One of the regular contributors to Freedom Has No Bounds is Brett Tobias, a longtime friend of Eidle’s who also grew up outside of the city and moved to Philly in the early 80s. Tobias had his own blog for years – Noise Addiction, like the album by Pure Hell – and is a consummate collector of punk ephemera.

Seeds of Terror | Photo by Brett Tobias | Courtesy of the artist

Tobias explained it this way in an email to The Key: “I think it’s about history and the idea of saving it so it isn’t forgotten. The stuff is important because it helps to tell a story of that time. It’s proof that something happened. It’s a small rare piece of history and there is no organized historical society taking care of saving and preserving it. Only the people who were there and interested people (collectors, etc.) are doing it. It’s also about my own history and history of my generation.”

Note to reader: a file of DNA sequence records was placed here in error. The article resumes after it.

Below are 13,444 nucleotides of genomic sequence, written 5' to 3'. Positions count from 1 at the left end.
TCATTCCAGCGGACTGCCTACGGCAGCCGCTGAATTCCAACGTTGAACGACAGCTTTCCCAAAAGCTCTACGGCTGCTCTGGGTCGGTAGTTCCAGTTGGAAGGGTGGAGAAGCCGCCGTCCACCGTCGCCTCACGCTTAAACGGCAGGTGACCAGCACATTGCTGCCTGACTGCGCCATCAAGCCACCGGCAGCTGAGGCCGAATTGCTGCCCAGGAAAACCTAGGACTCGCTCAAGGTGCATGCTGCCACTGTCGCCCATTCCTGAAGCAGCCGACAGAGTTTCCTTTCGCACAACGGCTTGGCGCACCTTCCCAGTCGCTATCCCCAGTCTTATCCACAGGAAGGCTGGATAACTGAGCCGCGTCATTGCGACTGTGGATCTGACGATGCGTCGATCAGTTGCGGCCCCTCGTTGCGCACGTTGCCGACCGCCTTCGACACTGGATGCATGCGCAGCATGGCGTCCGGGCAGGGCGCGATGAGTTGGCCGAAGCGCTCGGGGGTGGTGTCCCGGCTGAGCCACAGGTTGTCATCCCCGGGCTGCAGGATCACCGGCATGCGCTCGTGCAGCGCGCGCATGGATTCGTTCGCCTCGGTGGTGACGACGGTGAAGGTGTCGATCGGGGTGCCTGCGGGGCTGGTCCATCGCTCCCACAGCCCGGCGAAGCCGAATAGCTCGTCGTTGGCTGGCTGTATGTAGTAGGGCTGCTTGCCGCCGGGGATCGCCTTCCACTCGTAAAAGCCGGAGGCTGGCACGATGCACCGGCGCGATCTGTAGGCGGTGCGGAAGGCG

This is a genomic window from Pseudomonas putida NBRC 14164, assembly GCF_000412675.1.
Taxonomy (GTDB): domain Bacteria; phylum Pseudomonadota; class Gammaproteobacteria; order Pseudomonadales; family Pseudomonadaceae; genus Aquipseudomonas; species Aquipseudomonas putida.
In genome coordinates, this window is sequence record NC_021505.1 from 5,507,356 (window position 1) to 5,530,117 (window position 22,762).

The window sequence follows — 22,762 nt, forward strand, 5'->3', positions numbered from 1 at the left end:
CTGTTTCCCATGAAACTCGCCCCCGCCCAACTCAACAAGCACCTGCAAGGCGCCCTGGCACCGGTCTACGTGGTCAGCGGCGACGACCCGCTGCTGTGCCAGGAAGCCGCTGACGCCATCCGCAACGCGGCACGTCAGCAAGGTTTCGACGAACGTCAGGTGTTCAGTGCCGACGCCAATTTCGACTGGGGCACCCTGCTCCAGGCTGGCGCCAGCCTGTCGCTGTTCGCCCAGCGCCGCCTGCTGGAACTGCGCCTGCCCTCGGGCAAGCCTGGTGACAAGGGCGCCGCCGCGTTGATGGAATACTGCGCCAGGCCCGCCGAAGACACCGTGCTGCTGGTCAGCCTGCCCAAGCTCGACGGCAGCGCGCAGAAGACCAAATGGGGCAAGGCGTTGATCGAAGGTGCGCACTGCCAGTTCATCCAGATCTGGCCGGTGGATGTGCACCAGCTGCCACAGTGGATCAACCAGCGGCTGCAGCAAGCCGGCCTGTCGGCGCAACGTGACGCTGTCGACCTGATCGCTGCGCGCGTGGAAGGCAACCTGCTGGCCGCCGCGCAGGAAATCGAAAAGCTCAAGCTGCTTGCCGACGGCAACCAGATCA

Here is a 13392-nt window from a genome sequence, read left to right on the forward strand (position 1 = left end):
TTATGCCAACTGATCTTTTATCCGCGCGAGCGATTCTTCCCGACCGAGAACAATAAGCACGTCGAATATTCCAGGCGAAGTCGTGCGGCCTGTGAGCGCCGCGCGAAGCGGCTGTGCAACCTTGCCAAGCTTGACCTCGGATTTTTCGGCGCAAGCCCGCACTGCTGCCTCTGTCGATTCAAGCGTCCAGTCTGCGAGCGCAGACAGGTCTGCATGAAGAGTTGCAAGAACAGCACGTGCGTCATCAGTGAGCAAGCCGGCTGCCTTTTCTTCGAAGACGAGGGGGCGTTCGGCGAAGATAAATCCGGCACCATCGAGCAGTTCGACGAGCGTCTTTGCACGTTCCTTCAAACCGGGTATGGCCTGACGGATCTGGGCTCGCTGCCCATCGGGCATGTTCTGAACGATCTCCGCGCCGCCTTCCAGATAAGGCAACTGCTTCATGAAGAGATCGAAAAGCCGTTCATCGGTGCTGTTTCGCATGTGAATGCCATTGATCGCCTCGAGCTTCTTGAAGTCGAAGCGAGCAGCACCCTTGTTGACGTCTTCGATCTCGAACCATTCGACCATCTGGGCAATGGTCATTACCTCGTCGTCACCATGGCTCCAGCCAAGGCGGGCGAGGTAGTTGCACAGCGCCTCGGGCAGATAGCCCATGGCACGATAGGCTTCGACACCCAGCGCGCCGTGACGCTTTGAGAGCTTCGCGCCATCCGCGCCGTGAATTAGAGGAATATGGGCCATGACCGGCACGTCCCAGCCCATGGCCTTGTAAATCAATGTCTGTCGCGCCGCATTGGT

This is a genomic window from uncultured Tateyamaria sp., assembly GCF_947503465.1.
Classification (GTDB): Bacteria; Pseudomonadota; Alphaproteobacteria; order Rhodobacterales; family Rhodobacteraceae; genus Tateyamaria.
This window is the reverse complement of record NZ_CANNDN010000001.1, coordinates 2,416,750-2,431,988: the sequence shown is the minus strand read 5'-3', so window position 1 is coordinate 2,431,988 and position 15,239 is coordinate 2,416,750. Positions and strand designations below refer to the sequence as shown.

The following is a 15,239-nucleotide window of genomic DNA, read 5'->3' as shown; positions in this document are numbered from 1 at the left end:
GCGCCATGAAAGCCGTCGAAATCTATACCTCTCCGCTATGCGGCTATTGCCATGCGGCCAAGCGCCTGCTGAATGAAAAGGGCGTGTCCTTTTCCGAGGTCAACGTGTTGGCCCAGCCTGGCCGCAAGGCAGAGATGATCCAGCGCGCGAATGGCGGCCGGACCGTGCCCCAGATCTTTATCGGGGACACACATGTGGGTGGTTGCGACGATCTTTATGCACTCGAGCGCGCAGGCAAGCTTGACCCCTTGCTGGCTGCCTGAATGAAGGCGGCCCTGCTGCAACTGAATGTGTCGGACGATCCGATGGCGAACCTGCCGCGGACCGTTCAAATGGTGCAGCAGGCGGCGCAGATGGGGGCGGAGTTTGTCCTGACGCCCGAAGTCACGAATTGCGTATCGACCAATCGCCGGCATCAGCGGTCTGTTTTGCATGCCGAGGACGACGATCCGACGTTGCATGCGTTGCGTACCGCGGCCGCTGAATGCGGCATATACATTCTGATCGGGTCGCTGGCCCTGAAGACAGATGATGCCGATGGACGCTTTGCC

In the same way that bootlegs and flyers give context to what happened decades back – what bands came through, where they played, what local bands opened, and so on – having a fuller history allows for a better understanding of the entirety of the Philadelphia cultural scene at the time. The details aren’t always crucial but they all add up. Freedom Has No Bounds is full of details and Eidle is always trying to add more. “I’d like to get as much as I can up there that isn’t available,” he told The Key.

The WKDU connection has also been something Eidle has mined for content. He’s posted many live sets from the station’s long history [ed. note: like Eidle, this reporter is also a longtime KDU DJ]. That includes stuff from pop punk darlings Swisher, Joe Jack Talcum of The Dead Milkmen, and surf punks More Fiends.

The WKDU 91.7FM compilation ¡Scrapple!

Not surprisingly, WXPN also shows up quite often on the site. Not only has he uploaded old recordings of bands playing live but Eidle even turned up a tape of one of DJ Eddie Hacksaw’s shows from 1982. They also recently posted a video of Crash Course in Science playing the memorial show for XPN DJ Lee Paris four years later.